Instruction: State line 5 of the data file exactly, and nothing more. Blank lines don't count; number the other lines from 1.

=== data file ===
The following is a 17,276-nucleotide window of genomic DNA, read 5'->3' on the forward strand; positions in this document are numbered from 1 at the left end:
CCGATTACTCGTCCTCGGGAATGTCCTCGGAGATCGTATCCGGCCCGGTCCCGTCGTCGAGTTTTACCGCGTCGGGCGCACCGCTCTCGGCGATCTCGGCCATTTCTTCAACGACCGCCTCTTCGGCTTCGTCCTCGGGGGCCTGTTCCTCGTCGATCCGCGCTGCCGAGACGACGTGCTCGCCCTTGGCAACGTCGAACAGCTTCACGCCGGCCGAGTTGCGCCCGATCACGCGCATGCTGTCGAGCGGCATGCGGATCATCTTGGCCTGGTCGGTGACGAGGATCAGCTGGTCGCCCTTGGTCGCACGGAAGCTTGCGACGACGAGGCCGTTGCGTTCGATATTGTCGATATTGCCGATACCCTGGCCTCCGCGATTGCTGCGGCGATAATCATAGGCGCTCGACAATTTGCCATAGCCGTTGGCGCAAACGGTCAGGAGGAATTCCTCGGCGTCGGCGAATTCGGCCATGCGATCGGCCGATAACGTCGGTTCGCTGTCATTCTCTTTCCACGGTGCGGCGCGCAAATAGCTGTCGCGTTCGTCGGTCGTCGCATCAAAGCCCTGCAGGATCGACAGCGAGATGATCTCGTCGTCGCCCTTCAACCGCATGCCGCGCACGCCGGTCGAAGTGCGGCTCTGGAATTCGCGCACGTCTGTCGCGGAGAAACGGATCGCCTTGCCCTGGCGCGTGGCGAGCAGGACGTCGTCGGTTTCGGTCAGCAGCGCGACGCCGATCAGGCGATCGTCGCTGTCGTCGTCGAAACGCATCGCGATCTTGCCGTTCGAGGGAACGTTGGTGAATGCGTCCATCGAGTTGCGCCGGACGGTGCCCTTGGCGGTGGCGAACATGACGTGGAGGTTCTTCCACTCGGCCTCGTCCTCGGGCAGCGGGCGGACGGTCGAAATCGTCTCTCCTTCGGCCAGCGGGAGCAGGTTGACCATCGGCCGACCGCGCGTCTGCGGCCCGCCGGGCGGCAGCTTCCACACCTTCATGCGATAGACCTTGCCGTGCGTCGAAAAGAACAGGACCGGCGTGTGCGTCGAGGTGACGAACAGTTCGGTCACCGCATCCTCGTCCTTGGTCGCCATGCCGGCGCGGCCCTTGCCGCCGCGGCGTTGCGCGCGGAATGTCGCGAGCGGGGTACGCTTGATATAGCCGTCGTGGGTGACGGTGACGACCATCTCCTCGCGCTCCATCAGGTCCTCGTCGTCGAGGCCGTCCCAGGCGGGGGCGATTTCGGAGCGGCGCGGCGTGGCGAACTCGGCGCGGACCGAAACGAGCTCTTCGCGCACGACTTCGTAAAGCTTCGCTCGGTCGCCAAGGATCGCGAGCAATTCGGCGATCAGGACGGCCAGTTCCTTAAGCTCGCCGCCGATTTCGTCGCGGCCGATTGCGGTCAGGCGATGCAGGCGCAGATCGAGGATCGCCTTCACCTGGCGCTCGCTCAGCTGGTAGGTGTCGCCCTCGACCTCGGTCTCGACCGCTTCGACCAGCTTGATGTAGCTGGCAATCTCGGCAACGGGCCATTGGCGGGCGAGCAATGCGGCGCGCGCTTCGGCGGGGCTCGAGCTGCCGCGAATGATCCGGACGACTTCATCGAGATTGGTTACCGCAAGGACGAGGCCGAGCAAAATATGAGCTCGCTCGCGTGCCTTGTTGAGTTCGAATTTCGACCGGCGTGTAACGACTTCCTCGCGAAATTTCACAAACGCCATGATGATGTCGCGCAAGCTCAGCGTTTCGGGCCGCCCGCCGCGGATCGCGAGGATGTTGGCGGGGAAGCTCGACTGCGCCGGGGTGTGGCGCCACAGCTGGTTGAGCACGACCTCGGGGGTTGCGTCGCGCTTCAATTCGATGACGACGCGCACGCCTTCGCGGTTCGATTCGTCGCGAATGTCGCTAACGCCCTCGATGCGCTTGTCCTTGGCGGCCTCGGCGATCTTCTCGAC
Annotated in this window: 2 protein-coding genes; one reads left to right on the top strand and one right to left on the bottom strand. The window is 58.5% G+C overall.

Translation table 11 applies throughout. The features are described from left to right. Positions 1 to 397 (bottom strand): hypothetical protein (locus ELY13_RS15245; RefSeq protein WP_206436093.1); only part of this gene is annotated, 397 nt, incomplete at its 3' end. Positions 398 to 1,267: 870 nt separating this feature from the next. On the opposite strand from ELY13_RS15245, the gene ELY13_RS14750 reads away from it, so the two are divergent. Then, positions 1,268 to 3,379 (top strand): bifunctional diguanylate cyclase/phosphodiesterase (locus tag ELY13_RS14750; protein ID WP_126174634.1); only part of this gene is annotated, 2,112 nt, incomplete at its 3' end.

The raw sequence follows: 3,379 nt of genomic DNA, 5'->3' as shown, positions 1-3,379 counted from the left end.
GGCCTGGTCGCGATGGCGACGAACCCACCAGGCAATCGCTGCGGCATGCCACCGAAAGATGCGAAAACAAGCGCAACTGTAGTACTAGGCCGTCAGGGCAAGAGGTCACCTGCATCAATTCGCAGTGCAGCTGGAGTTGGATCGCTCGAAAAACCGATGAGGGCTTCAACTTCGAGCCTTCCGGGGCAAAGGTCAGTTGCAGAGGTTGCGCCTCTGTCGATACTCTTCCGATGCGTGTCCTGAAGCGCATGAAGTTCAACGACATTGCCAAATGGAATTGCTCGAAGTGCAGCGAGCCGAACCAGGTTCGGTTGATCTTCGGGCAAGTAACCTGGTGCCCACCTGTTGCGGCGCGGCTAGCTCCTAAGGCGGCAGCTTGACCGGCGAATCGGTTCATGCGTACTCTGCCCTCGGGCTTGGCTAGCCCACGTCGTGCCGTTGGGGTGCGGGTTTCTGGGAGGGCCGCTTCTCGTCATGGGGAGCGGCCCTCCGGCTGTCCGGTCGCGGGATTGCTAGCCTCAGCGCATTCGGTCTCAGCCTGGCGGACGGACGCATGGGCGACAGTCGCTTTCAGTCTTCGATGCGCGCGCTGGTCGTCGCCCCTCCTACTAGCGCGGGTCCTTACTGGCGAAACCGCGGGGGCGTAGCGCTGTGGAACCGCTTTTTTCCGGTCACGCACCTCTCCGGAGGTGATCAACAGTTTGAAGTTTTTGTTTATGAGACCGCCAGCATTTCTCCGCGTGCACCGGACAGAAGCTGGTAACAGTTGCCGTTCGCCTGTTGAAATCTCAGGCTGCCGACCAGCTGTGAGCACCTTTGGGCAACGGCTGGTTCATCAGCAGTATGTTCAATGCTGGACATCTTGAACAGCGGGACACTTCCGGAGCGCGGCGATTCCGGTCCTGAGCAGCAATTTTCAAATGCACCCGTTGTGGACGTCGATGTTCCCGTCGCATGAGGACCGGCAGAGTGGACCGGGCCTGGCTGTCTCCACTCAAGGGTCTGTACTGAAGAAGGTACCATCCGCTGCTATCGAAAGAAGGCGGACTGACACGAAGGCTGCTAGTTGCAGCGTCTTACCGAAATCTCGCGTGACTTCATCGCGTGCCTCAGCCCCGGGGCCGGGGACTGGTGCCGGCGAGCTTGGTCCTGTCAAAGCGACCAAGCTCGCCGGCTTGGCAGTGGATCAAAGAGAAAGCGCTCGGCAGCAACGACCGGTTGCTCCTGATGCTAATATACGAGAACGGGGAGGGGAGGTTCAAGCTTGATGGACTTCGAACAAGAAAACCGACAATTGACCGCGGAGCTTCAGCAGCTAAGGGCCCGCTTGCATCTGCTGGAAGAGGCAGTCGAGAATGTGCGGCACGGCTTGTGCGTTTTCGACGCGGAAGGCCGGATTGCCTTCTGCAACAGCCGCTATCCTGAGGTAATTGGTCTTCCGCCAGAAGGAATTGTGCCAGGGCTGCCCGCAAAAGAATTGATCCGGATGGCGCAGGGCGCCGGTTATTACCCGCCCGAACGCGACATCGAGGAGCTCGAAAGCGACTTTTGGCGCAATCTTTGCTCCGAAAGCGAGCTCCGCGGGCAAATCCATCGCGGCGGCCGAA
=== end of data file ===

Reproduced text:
The raw sequence follows: 3,379 nt of genomic DNA, 5'->3' as shown, positions 1-3,379 counted from the left end.